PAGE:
And as a result, not just of that measure, we now have over 30% female members in our fellowship, and so we’re ahead of the curve. That’s better than the average at the Dutch universities. It’s actually at the high end of what any university has. And I think that’s leading from the top, it’s proven a very effective measure. It works. Quality as high as effort. And for the fellowship as a whole it’s definitely an improvement.
Marnie Chesterton: 19:15
So does Inneke have any advice for others who are looking to start their own journey for change?
Ineke Sluiter: 19:20
First of all, it helps to find allies to form networks. Women can also really help each other there.
But this was actually a question that could be raised by men and women. Men are often very aware that something is going wrong. And the question is, what can you do? There’s a couple of steps.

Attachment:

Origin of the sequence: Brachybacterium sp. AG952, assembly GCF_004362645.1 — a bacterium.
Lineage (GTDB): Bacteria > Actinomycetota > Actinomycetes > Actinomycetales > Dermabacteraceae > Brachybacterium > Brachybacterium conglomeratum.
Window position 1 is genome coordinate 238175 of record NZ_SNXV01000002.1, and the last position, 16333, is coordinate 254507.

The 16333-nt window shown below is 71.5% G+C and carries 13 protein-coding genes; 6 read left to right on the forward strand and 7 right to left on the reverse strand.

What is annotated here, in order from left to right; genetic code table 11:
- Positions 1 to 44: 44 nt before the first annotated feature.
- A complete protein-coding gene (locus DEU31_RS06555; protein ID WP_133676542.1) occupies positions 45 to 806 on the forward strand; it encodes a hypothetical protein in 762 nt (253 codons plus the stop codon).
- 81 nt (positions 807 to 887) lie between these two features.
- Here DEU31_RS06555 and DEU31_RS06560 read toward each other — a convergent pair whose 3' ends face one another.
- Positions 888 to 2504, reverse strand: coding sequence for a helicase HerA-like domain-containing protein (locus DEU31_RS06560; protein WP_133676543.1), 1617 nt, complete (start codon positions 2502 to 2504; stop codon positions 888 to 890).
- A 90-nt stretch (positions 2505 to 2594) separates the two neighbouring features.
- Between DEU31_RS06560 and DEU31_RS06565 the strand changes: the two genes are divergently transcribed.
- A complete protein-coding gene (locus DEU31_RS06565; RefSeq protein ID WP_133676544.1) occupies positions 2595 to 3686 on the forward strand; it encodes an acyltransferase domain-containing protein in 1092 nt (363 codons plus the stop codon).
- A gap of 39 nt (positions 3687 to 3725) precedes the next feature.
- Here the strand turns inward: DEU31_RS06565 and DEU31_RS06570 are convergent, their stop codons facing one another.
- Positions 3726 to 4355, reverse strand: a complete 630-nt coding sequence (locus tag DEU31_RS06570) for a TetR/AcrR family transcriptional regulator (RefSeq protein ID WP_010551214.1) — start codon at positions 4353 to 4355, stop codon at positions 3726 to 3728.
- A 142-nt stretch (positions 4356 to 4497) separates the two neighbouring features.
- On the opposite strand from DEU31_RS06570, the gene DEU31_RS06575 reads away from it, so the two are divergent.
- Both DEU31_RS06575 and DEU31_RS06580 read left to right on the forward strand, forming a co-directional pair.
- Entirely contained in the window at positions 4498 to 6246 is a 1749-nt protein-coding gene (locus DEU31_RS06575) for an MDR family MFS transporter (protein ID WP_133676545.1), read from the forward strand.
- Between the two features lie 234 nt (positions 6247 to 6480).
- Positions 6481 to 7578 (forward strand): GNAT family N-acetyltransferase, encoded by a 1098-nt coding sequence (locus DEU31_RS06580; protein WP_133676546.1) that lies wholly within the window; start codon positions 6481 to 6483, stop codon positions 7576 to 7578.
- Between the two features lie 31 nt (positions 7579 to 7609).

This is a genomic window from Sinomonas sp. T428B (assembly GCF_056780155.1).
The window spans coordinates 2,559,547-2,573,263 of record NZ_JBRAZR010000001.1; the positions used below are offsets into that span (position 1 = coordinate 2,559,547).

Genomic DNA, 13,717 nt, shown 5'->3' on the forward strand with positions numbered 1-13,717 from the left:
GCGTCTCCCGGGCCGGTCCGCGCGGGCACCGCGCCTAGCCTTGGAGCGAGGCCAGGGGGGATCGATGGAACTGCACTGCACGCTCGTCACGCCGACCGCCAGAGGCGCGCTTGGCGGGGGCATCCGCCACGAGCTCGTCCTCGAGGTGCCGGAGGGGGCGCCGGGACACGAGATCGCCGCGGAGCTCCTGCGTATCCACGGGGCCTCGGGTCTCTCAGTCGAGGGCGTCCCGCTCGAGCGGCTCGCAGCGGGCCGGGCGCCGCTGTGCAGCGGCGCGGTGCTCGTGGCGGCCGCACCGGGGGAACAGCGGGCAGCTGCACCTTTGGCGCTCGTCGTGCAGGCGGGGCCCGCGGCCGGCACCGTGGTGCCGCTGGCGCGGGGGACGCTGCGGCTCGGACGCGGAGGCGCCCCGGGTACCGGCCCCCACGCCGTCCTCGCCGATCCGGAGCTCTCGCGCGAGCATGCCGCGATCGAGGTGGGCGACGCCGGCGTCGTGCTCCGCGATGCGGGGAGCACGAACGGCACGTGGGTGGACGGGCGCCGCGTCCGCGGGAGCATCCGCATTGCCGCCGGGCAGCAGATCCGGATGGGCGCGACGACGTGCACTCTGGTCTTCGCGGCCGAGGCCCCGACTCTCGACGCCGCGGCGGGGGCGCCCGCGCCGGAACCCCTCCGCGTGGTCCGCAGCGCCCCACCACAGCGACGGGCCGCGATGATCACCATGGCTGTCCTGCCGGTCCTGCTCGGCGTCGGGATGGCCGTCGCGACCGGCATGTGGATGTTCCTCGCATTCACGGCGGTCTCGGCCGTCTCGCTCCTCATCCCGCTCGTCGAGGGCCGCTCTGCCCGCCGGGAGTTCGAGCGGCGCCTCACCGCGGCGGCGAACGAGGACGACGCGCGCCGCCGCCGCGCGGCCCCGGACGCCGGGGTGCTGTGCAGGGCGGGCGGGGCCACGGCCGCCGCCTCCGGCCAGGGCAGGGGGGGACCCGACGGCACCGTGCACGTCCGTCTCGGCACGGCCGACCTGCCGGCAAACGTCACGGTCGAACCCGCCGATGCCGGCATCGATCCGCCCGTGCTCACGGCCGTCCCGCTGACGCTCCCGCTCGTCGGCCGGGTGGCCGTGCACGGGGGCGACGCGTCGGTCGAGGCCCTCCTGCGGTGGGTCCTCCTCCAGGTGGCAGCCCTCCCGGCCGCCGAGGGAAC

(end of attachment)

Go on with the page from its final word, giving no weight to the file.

The first is be aware of these issues of unconscious bias.
So raise awareness, be aware yourself.
Second point. We would always recommend to find expert advice. There are people whose job it is to study these things and who know about this.
Ask them to analyze the processes in your organization, or your department, or your team. The facts, the figures, so that you can work based on correct information. Then formulate concrete goals and actions.
And finally, make sure you monitor the results so that you can see what works and what doesn’t.
And maybe the most important thing is keep hope because we will be getting there.
Marnie Chesterton: 20:20
Having allies at all levels, from the grassroots to the leadership, is crucial for transformative action.
Someone else who can testify to this is Mary Robinson, the first woman president of Ireland, and a patron of the International Science Council.